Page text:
THERE is cross party opposition among Arbroath councillors to a move proposed by Angus Council officials whereby Arbroath Library would be removed from Common Good ownership and transferred to the local authority’s general fund.
In our story in last week’s paper, Councillor Bob Spink, a champion of Arbroath Common Good Fund, revealed that it would remove an asset of £868,000 and an annual income of £25,000 from the ownership of the people of Arbroath.
SNP councillor Alex King is in agreement with his Independent colleague that the transfer, part of a wider look at Common Good assets, should not be allowed to happen.
He commented this week: “Bob Spink is absolutely right to flag up the probable move by the administration of Angus Council to try to plunder the Arbroath Common Good Fund by removing Arbroath Library from its list of assets.
“This outrageous proposal has arisen from officer-led reviews of Arbroath Common Good assets and the use currently made by Angus Council of both Common Good buildings and other buildings in Arbroath.
“These reviews were aimed at making the best use possible of buildings which are owned by Angus Council.”
Councillor King went on: “The objective was to identify buildings which are no longer needed by the council with a view to selling them and also to try to stop them using some expensive, leased buildings. These reviews appear to have lost their way with this proposal to transfer the Arbroath Library to Angus Council from the Arbroath Common Good.
“As Councillor Spink points out, the Arbroath Library building was acquired by David Corsar and gifted to the Burgh of Arbroath for use as a library and art gallery.
“This is a remarkably similar situation to the Webster Memorial Theatre building, which was gifted to the town by the Webster family as a public hall, and is still listed as an asset of the Arbroath Common Good.”
Councillor King asked the question: “Will the next move by the Angus Alliance be to take the ‘Webster’ out of the Common Good and into the maw of Angus Council?”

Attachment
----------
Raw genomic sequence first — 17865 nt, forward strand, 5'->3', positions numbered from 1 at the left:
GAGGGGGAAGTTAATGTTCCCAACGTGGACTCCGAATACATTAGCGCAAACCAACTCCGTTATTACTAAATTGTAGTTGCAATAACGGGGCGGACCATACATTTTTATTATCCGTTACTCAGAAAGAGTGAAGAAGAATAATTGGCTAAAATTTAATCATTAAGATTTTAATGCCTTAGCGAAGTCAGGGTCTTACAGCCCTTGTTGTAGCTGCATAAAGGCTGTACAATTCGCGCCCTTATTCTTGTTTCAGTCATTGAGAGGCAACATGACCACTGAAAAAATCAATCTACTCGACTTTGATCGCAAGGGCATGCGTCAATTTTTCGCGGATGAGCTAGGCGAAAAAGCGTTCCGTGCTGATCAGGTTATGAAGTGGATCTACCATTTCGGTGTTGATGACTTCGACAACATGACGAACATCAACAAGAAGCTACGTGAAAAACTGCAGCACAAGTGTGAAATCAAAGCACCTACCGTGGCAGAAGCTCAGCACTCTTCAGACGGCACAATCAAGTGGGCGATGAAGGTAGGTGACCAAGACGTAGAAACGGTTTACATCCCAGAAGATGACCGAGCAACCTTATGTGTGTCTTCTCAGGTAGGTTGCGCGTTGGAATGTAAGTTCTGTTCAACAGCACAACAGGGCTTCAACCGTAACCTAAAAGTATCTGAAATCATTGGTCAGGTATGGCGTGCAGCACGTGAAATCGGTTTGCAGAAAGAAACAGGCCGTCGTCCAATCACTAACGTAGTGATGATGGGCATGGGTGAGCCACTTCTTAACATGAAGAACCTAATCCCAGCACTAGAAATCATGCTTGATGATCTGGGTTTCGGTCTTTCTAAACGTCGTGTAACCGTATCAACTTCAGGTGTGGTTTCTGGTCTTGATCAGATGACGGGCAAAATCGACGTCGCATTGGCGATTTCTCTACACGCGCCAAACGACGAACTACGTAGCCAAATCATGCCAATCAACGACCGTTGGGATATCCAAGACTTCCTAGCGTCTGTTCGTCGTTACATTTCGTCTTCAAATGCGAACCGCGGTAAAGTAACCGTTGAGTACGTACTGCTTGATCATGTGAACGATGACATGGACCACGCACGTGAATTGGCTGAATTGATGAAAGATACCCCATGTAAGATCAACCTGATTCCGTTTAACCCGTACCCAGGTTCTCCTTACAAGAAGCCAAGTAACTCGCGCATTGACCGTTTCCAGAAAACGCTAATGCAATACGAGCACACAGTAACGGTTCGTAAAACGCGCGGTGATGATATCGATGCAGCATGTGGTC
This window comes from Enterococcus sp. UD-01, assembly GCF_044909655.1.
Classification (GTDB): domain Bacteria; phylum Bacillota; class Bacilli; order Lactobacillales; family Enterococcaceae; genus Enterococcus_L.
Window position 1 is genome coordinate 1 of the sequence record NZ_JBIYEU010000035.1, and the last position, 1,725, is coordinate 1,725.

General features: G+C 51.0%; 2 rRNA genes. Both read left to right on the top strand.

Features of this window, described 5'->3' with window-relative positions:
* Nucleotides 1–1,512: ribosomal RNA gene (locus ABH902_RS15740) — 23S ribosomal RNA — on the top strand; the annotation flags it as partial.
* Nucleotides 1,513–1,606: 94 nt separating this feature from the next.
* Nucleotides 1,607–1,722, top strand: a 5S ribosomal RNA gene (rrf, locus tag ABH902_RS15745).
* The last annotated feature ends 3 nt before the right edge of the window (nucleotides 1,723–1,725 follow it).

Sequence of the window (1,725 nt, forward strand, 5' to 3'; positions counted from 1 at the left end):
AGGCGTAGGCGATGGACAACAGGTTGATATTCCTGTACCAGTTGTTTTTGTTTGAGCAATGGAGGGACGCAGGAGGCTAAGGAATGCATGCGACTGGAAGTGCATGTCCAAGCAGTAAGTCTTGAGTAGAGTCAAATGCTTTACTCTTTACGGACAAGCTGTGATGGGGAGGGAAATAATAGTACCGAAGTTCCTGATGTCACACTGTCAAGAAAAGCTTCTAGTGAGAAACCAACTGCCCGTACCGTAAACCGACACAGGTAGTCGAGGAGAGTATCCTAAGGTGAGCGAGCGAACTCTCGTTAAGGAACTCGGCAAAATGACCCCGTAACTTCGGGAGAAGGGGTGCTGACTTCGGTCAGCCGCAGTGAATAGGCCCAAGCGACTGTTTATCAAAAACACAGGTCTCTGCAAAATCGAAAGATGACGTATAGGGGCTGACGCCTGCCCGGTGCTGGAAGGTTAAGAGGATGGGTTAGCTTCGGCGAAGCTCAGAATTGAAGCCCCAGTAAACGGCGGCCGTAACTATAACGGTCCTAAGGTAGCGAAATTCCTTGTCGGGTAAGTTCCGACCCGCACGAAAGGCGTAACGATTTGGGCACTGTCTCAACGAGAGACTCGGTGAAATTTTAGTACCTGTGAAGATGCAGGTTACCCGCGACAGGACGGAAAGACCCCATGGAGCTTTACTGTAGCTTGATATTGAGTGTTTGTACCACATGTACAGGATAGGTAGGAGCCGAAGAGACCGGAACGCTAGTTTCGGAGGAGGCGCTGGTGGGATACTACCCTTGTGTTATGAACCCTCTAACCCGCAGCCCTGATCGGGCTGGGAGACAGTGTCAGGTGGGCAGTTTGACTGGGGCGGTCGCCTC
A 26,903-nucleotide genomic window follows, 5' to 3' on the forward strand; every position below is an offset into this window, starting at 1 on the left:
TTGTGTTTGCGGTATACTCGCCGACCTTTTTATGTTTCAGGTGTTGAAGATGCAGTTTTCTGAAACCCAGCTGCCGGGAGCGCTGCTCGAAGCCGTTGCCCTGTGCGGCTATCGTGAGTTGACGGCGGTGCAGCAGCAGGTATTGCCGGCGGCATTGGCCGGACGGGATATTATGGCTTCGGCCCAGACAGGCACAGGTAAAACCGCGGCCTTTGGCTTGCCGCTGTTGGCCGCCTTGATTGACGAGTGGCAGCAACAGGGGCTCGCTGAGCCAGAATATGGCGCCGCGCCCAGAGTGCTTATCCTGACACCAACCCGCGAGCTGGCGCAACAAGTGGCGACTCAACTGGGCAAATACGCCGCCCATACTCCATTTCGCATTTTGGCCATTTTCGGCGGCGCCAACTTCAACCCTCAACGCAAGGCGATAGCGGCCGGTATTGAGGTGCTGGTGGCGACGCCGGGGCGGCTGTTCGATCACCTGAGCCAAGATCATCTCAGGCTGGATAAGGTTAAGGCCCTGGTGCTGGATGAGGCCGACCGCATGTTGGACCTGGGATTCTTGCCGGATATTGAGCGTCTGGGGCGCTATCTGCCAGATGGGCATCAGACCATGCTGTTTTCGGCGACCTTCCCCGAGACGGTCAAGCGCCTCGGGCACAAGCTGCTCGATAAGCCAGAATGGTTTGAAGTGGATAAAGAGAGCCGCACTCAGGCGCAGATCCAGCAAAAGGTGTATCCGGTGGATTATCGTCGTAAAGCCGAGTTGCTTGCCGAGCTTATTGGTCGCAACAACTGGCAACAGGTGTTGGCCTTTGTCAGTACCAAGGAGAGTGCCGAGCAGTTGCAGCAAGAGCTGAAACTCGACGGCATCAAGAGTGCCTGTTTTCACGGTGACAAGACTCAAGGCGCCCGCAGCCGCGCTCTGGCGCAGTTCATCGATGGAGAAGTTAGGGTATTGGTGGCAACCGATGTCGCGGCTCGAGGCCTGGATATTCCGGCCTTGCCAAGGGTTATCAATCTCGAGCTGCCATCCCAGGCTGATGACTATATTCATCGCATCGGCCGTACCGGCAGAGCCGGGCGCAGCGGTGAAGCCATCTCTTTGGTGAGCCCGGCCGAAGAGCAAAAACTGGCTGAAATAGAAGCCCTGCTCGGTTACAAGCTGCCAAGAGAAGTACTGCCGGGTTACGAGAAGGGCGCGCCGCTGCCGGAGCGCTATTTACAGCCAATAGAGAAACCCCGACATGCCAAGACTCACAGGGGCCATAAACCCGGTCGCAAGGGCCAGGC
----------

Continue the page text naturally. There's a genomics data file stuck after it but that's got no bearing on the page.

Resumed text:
He continued: “The comments Bob makes about how Common Good assets should be identified seems eminently sensible to me and if applied as a general rule would avoid the sort of problem now arising over differing perceptions as to ownership of assets gifted to the council.
“I will be supporting Councillor Spink in this matter and I will be watching closely to see how the four Angus Alliance councillors, who represent Arbroath wards, vote when this comes up for decision.
“Will they vote to support both the Arbroath Common Good and the best interests of the people of Arbroath or will they follow the Angus Alliance whip and meekly toe the line to vote ownership of Arbroath Library into the hands of Angus Council?”
Councillor Peter Nield says he wants to see the report being prepared by council officers after which he will speak to Councillor Bob Spink to agree on a way forward.
He said: “Arbroath Public Library has always been on the Common Good list. There have been many debates about what is Common Good property and what isn’t but in this instance I believe that local members should put their heads together to make a case against the transfer.
“I am interested in what Councillor Spink has to say and I think it is right that he should take the lead in this matter.”
And fellow Arbroath East and Lunan councillor Donald Morrison also supported Councillor Spink’s comments which appeared in last week’s Arbroath Herald.
He stated: “Local councillors met with officials to discuss the Common Good assets a couple of months ago and it was during this meeting that concerns were raised to the council’s suggestions the library could be outwith the Common Good remit.
“All the councillors present were assured further investigations would be made and left with the impression another meeting between officers and councillors would take place before any final report went before committee.”
He continued: “Arbroath residents are rightly very protective of the Burgh’s Common Good and will be angered if there is a possible threat to transfer one of its major assets into the council’s ownership.
“With the recent closures of four rural libraries, including those in Friockheim and Letham, public suspicions on the future of the burgh library could rise if it were to be transferred out of the Common Good.”